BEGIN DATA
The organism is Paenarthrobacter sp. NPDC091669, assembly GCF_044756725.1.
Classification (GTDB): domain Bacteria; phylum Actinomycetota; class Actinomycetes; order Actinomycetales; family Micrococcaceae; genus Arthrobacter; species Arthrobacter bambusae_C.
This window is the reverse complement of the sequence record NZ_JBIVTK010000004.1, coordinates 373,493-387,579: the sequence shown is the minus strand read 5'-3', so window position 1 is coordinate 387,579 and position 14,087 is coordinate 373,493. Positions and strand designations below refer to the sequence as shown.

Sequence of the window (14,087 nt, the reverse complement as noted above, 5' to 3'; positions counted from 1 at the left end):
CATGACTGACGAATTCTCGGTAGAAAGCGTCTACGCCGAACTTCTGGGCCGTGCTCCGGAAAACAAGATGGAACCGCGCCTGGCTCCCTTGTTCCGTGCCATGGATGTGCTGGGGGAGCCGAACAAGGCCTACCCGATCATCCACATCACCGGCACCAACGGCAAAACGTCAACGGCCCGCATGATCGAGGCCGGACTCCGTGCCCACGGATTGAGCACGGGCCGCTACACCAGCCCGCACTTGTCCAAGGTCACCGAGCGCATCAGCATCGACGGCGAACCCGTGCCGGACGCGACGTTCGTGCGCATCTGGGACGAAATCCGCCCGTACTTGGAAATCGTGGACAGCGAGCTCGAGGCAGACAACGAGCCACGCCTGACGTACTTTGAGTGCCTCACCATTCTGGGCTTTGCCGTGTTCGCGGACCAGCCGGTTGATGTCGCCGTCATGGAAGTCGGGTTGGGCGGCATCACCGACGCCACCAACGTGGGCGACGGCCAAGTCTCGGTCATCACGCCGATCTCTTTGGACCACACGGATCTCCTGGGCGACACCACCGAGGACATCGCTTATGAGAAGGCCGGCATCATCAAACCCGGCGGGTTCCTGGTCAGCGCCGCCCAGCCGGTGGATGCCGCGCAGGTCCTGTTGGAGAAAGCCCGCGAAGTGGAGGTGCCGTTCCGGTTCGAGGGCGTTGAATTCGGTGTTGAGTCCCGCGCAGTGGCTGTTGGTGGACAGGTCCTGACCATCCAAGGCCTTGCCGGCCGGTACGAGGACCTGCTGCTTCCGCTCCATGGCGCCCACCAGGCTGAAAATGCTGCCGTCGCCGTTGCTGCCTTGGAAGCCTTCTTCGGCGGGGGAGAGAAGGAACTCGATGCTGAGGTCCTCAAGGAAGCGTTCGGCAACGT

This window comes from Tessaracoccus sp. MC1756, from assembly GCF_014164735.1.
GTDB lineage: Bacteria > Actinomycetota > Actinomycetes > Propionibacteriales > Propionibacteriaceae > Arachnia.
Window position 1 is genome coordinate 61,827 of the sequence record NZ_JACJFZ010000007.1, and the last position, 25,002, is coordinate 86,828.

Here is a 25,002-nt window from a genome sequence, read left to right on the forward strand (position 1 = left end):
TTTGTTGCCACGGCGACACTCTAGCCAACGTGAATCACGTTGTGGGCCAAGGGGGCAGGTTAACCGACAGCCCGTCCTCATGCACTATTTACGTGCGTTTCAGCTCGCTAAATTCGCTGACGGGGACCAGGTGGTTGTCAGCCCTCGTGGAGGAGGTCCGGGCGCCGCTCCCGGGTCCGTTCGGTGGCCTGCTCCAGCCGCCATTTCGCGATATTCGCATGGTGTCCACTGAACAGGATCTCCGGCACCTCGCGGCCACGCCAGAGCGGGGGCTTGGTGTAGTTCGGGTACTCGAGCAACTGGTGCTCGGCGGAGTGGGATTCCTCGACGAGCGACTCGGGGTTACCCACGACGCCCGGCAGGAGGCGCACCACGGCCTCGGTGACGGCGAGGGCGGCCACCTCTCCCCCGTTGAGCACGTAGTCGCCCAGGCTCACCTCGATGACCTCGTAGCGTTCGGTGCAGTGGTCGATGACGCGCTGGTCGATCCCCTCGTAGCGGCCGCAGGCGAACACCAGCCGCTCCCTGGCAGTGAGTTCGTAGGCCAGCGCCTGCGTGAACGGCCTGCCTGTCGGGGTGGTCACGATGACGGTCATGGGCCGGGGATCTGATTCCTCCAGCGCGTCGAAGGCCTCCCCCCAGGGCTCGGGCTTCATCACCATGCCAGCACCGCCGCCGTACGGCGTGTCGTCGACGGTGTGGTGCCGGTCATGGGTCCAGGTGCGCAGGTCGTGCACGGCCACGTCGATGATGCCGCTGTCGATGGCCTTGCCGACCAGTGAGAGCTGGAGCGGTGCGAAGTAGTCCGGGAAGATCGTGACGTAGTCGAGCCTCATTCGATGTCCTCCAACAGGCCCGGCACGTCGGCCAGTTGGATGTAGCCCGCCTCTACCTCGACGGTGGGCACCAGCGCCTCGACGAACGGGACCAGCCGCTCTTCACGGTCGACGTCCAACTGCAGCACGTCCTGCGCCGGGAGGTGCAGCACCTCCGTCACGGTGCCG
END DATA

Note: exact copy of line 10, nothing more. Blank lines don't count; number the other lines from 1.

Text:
TTTGTTGCCACGGCGACACTCTAGCCAACGTGAATCACGTTGTGGGCCAAGGGGGCAGGTTAACCGACAGCCCGTCCTCATGCACTATTTACGTGCGTTTCAGCTCGCTAAATTCGCTGACGGGGACCAGGTGGTTGTCAGCCCTCGTGGAGGAGGTCCGGGCGCCGCTCCCGGGTCCGTTCGGTGGCCTGCTCCAGCCGCCATTTCGCGATATTCGCATGGTGTCCACTGAACAGGATCTCCGGCACCTCGCGGCCACGCCAGAGCGGGGGCTTGGTGTAGTTCGGGTACTCGAGCAACTGGTGCTCGGCGGAGTGGGATTCCTCGACGAGCGACTCGGGGTTACCCACGACGCCCGGCAGGAGGCGCACCACGGCCTCGGTGACGGCGAGGGCGGCCACCTCTCCCCCGTTGAGCACGTAGTCGCCCAGGCTCACCTCGATGACCTCGTAGCGTTCGGTGCAGTGGTCGATGACGCGCTGGTCGATCCCCTCGTAGCGGCCGCAGGCGAACACCAGCCGCTCCCTGGCAGTGAGTTCGTAGGCCAGCGCCTGCGTGAACGGCCTGCCTGTCGGGGTGGTCACGATGACGGTCATGGGCCGGGGATCTGATTCCTCCAGCGCGTCGAAGGCCTCCCCCCAGGGCTCGGGCTTCATCACCATGCCAGCACCGCCGCCGTACGGCGTGTCGTCGACGGTGTGGTGCCGGTCATGGGTCCAGGTGCGCAGGTCGTGCACGGCCACGTCGATGATGCCGCTGTCGATGGCCTTGCCGACCAGTGAGAGCTGGAGCGGTGCGAAGTAGTCCGGGAAGATCGTGACGTAGTCGAGCCTCATTCGATGTCCTCCAACAGGCCCGGCACGTCGGCCAGTTGGATGTAGCCCGCCTCTACCTCGACGGTGGGCACCAGCGCCTCGACGAACGGGACCAGCCGCTCTTCACGGTCGACGTCCAACTGCAGCACGTCCTGCGCCGGGAGGTGCAGCACCTCCGTCACGGTGCCG